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Interview with Elsie Perch [November 14, 2003]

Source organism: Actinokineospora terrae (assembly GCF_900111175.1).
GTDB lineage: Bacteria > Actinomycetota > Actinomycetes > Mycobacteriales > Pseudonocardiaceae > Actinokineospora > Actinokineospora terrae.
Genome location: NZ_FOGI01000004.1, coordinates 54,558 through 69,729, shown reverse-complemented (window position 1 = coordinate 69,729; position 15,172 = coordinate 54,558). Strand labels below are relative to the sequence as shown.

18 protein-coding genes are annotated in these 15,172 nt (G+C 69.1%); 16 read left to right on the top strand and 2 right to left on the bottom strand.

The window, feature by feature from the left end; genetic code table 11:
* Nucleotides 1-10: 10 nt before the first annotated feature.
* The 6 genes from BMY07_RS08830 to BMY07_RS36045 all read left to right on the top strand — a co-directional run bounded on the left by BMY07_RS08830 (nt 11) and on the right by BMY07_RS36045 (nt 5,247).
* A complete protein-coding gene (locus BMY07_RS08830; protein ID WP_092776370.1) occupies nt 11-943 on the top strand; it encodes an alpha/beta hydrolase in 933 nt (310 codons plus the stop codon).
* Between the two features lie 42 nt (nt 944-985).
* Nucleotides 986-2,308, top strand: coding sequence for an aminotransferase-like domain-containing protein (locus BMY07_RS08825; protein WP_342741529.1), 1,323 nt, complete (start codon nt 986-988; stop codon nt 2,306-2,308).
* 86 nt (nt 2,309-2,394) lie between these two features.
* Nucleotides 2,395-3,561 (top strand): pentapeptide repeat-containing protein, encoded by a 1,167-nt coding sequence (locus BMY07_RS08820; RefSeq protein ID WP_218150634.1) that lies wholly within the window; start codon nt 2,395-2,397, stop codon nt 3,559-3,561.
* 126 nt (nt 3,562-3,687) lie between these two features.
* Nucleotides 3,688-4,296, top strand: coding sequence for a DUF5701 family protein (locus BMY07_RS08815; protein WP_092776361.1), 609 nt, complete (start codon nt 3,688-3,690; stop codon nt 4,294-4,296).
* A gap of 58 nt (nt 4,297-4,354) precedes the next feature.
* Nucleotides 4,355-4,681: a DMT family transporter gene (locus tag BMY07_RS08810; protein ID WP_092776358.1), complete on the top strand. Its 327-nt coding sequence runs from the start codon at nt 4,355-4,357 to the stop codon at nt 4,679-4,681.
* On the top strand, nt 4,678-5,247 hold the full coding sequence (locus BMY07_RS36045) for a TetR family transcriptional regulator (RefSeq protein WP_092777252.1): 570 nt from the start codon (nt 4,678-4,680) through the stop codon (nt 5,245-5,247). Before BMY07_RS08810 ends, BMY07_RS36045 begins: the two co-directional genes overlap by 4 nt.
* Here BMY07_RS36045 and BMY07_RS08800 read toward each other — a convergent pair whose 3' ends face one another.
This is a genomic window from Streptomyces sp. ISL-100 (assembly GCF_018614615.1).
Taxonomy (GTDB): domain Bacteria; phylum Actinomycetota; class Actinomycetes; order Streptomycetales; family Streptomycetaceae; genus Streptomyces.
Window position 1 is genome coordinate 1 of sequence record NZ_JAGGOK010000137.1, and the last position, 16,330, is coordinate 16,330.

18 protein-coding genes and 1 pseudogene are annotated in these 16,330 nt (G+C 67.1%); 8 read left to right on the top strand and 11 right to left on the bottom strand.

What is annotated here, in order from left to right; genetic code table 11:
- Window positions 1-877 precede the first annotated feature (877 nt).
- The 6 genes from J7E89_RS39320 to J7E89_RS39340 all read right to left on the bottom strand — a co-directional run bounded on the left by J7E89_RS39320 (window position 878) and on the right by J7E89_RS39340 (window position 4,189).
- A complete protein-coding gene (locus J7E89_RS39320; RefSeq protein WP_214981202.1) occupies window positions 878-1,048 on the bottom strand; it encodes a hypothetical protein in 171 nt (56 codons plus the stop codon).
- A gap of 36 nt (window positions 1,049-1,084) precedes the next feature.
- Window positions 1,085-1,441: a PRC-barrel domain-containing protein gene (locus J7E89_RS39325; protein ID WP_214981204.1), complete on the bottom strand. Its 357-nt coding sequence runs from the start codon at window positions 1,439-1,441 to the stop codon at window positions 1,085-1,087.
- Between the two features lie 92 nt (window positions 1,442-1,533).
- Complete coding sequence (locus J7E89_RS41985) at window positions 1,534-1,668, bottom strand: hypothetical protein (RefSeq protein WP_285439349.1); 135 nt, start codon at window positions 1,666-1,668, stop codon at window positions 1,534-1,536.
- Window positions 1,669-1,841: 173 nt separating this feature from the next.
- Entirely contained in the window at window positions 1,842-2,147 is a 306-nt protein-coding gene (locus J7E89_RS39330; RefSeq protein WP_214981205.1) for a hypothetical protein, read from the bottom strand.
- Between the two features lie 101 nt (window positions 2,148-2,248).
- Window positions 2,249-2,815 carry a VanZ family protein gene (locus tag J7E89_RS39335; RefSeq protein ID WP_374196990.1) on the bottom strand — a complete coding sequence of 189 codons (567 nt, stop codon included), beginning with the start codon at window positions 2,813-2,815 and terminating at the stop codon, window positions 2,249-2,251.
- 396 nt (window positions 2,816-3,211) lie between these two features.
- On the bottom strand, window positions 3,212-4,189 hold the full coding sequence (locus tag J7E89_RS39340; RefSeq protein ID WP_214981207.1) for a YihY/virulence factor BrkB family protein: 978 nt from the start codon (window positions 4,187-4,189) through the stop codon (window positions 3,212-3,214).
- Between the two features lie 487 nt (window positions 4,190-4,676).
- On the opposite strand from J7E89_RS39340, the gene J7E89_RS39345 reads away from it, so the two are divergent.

Andrew Fisher:

Mrs. Perch, let's begin with where you were born, went to school, and we'll move then through your service and we'll do this chronologically.

Elsie Perch: